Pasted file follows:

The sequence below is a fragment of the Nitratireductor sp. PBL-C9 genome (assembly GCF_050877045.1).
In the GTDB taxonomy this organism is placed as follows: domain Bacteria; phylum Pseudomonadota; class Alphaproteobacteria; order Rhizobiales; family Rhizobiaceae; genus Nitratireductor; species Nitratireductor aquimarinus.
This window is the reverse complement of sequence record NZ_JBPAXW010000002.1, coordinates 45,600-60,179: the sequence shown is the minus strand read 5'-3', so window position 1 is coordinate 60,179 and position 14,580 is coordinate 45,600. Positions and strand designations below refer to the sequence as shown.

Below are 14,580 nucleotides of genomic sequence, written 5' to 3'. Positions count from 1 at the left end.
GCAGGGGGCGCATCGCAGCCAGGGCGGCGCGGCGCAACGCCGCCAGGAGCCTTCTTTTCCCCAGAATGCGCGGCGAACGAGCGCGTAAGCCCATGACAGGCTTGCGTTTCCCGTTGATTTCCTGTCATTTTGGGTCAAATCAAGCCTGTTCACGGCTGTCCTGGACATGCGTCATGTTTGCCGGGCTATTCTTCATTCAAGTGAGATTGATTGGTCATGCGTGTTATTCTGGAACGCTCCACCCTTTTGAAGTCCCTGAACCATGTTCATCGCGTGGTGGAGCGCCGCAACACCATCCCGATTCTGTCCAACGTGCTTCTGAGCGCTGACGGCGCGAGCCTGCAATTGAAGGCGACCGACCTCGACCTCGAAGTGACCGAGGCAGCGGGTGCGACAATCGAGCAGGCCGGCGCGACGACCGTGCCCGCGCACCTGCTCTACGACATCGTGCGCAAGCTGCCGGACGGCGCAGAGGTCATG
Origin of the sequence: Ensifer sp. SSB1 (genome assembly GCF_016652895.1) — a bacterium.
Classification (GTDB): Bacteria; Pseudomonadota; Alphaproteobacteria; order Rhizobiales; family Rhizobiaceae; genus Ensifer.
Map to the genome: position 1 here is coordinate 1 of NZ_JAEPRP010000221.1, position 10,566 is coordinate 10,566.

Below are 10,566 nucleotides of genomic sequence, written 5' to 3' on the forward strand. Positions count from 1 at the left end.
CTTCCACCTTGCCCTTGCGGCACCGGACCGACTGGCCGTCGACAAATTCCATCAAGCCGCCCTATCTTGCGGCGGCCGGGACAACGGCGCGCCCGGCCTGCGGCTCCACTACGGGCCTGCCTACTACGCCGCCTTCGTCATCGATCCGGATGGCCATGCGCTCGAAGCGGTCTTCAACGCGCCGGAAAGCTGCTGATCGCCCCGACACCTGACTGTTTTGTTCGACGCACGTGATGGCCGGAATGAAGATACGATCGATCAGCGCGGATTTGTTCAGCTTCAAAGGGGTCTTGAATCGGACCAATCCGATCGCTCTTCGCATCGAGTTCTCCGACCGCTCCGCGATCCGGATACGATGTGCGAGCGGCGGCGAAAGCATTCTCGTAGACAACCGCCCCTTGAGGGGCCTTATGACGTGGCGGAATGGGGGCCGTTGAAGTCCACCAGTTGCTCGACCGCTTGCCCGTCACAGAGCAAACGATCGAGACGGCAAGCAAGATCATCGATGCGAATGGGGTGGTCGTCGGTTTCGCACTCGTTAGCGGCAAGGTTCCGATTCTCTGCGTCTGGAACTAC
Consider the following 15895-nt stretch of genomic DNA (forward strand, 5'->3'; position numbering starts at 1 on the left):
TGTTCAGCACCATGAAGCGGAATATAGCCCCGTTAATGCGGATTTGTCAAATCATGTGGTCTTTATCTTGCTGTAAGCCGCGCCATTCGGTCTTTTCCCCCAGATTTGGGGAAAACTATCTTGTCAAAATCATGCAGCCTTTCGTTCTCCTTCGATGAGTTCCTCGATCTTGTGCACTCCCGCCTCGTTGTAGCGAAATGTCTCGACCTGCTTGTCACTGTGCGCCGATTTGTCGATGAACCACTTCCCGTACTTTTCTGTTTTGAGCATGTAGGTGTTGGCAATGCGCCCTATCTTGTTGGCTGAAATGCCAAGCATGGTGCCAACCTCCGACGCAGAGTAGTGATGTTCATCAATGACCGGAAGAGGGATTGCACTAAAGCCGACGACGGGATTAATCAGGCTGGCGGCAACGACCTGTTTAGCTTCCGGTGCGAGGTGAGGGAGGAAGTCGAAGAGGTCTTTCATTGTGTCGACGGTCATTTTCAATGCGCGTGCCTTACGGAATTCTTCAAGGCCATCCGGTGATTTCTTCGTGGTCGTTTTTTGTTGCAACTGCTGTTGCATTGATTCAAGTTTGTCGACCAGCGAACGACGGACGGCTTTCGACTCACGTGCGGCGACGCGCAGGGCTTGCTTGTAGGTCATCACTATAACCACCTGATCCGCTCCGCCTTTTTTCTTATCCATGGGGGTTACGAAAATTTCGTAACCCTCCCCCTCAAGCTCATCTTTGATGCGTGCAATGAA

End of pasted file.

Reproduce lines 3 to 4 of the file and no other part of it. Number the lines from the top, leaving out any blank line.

This window is the reverse complement of sequence record NZ_JBPAXW010000002.1, coordinates 45,600-60,179: the sequence shown is the minus strand read 5'-3', so window position 1 is coordinate 60,179 and position 14,580 is coordinate 45,600. Positions and strand designations below refer to the sequence as shown.

Below are 14,580 nucleotides of genomic sequence, written 5' to 3'. Positions count from 1 at the left end.